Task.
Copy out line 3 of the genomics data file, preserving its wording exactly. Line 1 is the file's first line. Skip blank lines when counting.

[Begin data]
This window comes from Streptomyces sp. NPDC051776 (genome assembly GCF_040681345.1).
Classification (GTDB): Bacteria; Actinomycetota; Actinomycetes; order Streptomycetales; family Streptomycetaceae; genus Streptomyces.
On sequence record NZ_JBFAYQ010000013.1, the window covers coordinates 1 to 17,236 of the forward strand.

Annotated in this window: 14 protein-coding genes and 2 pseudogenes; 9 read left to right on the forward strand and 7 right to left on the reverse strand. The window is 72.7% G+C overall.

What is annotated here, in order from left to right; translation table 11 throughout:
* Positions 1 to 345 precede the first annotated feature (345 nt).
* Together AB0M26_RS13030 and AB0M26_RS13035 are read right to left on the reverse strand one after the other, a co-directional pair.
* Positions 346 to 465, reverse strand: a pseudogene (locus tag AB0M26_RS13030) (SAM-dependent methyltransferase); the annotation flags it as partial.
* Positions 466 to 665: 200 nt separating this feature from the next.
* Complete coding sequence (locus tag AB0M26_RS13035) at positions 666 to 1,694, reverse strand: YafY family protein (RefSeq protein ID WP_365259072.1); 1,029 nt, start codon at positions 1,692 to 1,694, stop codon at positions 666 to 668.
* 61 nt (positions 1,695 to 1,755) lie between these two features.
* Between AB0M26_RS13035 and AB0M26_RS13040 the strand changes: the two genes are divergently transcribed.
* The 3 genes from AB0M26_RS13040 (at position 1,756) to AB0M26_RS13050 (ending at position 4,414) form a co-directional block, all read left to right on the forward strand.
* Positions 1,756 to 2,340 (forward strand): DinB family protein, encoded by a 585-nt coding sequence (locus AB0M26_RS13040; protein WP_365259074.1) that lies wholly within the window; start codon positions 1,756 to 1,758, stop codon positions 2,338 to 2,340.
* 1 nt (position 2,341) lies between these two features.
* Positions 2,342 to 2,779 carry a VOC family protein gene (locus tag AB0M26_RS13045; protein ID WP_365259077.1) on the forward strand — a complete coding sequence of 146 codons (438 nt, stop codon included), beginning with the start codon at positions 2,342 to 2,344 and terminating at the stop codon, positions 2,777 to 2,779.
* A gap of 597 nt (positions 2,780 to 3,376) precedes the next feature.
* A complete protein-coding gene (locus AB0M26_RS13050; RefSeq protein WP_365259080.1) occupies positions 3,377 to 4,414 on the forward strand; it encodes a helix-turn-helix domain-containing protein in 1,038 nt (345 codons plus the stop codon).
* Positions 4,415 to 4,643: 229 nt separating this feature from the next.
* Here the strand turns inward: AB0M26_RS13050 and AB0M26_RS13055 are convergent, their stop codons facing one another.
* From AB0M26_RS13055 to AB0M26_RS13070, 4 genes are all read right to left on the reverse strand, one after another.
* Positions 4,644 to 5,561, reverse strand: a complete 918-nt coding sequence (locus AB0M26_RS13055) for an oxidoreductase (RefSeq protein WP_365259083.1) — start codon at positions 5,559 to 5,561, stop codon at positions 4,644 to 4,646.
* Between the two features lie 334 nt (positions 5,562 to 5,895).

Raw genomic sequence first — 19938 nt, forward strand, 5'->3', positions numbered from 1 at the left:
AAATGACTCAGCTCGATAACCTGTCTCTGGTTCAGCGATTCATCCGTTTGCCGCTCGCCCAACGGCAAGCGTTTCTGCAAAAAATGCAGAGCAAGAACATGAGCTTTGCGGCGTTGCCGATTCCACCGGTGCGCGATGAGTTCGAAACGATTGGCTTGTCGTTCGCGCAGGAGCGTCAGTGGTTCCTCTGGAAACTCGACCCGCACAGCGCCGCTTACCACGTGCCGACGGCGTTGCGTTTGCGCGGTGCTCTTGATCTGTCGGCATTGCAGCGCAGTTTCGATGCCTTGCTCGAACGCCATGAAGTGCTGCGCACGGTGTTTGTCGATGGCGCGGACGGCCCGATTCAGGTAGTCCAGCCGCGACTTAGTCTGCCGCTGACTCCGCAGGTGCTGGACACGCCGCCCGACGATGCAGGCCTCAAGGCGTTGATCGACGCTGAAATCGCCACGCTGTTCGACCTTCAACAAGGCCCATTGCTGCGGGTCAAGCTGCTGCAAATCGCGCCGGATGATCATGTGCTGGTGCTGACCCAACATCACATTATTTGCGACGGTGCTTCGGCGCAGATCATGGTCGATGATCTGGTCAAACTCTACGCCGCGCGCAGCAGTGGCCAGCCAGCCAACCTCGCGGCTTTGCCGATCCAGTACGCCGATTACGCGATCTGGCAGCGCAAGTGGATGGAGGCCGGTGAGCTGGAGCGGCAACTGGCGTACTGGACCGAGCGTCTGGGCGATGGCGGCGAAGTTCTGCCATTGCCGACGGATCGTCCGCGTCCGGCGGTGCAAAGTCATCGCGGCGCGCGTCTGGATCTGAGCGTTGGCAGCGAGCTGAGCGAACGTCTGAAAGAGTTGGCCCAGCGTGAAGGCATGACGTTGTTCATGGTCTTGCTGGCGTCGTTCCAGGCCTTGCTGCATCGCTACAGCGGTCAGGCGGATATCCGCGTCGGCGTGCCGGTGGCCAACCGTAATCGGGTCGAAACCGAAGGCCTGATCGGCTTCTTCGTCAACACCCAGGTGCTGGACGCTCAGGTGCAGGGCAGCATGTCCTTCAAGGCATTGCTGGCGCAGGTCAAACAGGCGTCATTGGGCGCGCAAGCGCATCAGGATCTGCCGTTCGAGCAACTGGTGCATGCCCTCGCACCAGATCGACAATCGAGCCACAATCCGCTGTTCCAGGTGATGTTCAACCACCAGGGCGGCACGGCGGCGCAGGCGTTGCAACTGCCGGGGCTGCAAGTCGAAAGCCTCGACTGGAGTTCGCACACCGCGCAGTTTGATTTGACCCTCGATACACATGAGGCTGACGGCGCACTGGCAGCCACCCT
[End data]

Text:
On sequence record NZ_JBFAYQ010000013.1, the window covers coordinates 1 to 17,236 of the forward strand.